Geochemie & Lagerstättenkunde

Optimized handling of non-condensable gases in binary geothermal systems based on techno-economic modelling calculations

(Bildreferenzen: EnBW AG)
(Bildreferenzen: EnBW AG)

Dorothee Siefert is a PhD student at the AGW Institute at KIT in collaboration with the research and development department of EnBW AG. Her thesis focuses on the investigation on optimization of handling non-condensable gases in geothermal systems. Many technical solutions exist so far but a detailed study on their performance or combination has not been conducted.

Non-condensable gases (NCG) are present in geothermal power plant systems worldwide. When producing the hot fluid, the gases flow as part of the fluid into the surface installations (pipelines, heat exchanger etc.). The solubility of the gases decreases with lower pressure and higher salinity of the brine and may result in two phase flow. This can cause problems, like corrosion as well as decreasing heat exchange efficiency. Depending on local governmental regulations, the emission of those gases to the atmosphere is common. Geothermal energy as a renewable energy has to deal with this subject in order to receive a zero emission status. Different techniques exist already to deal with this subject, but comparatively high operational cost is inherent. Thus, the motivation of this work is the reduction of NCG emissions accompanied by optimized facility design and minimized operational cost.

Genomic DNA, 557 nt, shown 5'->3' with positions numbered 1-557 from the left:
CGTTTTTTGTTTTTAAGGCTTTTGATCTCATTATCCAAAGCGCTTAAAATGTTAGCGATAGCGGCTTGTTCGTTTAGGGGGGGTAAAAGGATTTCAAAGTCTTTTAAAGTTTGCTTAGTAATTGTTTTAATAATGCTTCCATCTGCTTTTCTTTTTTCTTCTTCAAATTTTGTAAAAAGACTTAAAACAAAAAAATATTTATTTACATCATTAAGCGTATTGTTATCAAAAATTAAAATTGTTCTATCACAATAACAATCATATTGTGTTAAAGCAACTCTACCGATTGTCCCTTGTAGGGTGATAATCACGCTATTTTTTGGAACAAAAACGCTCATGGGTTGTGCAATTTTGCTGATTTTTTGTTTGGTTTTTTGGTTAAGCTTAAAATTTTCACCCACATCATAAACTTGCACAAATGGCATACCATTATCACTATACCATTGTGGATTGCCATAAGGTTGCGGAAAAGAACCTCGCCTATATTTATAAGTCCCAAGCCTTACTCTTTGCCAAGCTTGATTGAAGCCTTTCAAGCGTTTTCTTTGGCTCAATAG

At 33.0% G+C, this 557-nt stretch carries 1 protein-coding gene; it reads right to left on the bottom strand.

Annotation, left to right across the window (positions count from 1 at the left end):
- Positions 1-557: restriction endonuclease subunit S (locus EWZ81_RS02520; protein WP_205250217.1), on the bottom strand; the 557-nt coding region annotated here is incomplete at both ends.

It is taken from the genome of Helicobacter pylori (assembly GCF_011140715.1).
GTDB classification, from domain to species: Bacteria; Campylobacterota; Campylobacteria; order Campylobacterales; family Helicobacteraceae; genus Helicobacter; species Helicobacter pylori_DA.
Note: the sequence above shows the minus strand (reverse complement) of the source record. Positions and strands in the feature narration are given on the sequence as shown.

In collaboration with EnBW AG, this PhD study addresses the modelling of different technical solutions to handle NCG in the thermal water circuit with a following economic evaluation. The technical focus of the study will be modelling of NCG in the thermal water circuit of a geothermal system. Important parameters are, amongst others, the solubility of CO2 in the hot rising fluid, handling the NCG in the surface installations and the impacts of NCG on heat exchange and overall different reinjection strategies. The chemical and physical properties of the NCG as well as fluid regime effects shall be taken into account. The different parts of the thermal water circuit in the model shall be represented each in an integrated complete model. The model will be validated through measured operational and fluid data from existing geothermal power plants.

Based on these results different specific improvement strategies will be developed and analyzed in order to figure out a site specific best choice option. The aim is to optimize suitable technical solutions depending on the relevant chemical and physical parameters.